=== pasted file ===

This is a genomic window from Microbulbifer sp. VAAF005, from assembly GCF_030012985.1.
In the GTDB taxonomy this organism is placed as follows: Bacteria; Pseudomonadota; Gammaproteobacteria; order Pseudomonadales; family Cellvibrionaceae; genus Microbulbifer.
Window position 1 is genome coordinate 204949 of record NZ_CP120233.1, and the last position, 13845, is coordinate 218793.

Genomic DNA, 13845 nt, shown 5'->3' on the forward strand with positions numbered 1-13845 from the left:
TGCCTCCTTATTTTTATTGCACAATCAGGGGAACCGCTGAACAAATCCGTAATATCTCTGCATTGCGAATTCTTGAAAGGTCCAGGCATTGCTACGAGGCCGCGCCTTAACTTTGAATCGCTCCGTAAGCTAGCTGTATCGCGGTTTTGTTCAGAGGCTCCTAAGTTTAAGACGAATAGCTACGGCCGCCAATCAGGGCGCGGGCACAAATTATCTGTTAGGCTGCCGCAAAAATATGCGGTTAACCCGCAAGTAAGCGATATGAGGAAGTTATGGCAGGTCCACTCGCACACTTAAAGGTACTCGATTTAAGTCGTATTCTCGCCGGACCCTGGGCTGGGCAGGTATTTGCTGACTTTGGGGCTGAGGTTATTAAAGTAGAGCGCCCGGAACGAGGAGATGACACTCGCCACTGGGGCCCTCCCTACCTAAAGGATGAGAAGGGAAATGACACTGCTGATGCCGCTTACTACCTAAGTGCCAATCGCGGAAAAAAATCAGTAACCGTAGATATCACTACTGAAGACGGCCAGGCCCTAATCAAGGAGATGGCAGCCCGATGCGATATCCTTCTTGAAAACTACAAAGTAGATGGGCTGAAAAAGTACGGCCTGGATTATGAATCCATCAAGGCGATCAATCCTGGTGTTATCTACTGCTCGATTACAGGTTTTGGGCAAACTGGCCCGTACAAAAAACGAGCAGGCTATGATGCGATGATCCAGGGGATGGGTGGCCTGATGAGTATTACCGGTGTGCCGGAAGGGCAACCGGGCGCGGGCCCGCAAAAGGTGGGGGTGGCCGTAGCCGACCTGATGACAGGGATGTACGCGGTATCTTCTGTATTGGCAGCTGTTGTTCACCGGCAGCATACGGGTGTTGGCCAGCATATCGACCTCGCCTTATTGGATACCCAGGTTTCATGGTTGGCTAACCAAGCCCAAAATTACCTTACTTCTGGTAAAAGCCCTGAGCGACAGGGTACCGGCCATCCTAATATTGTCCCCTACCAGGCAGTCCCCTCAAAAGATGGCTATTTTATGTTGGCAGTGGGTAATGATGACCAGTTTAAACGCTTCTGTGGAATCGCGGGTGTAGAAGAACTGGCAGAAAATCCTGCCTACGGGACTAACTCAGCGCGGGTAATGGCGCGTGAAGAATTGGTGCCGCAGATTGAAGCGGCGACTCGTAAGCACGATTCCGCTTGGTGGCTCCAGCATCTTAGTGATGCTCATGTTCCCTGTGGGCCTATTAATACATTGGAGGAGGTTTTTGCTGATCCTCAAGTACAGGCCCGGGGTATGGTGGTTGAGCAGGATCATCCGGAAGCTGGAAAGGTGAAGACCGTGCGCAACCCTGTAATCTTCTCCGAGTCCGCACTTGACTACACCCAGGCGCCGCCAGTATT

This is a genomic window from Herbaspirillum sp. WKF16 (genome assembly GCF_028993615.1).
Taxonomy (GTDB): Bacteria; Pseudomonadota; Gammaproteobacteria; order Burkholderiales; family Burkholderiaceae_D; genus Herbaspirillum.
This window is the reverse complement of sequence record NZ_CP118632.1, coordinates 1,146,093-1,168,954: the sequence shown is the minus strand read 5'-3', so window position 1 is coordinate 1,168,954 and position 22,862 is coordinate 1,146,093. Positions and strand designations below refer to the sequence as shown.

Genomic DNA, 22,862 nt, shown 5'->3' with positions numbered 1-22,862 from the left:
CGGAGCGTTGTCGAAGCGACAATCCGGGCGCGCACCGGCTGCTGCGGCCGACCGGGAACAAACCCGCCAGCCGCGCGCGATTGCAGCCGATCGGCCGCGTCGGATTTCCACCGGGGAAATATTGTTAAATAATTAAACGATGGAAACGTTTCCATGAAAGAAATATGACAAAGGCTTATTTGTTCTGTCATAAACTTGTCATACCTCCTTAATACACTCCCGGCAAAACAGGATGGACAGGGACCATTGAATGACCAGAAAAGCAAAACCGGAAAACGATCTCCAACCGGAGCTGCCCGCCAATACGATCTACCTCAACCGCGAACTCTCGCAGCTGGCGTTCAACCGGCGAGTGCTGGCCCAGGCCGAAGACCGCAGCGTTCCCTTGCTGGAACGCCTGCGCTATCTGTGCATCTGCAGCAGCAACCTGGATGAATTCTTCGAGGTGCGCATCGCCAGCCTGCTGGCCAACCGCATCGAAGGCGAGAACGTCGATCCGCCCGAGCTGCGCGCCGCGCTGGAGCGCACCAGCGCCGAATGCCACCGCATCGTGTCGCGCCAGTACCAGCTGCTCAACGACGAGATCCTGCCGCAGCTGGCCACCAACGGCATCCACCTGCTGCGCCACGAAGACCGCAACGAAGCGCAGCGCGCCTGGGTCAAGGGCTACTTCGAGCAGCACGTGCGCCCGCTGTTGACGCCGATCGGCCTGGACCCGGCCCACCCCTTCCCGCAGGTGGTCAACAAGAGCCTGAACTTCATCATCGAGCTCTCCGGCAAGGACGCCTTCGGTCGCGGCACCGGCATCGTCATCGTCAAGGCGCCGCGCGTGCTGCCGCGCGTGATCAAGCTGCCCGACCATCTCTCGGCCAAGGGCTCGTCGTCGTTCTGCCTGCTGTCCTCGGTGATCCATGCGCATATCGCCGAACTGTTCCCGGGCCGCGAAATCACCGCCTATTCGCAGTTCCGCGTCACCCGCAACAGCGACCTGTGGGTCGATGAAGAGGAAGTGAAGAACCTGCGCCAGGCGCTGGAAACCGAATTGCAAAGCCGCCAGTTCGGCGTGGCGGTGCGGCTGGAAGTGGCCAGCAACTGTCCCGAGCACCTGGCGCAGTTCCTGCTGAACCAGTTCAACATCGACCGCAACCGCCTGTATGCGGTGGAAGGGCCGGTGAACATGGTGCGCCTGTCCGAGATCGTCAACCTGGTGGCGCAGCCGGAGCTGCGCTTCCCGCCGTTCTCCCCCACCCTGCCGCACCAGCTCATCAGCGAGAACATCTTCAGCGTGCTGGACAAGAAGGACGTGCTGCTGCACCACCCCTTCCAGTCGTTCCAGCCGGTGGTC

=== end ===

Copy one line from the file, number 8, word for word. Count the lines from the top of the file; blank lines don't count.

This window is the reverse complement of sequence record NZ_CP118632.1, coordinates 1,146,093-1,168,954: the sequence shown is the minus strand read 5'-3', so window position 1 is coordinate 1,168,954 and position 22,862 is coordinate 1,146,093. Positions and strand designations below refer to the sequence as shown.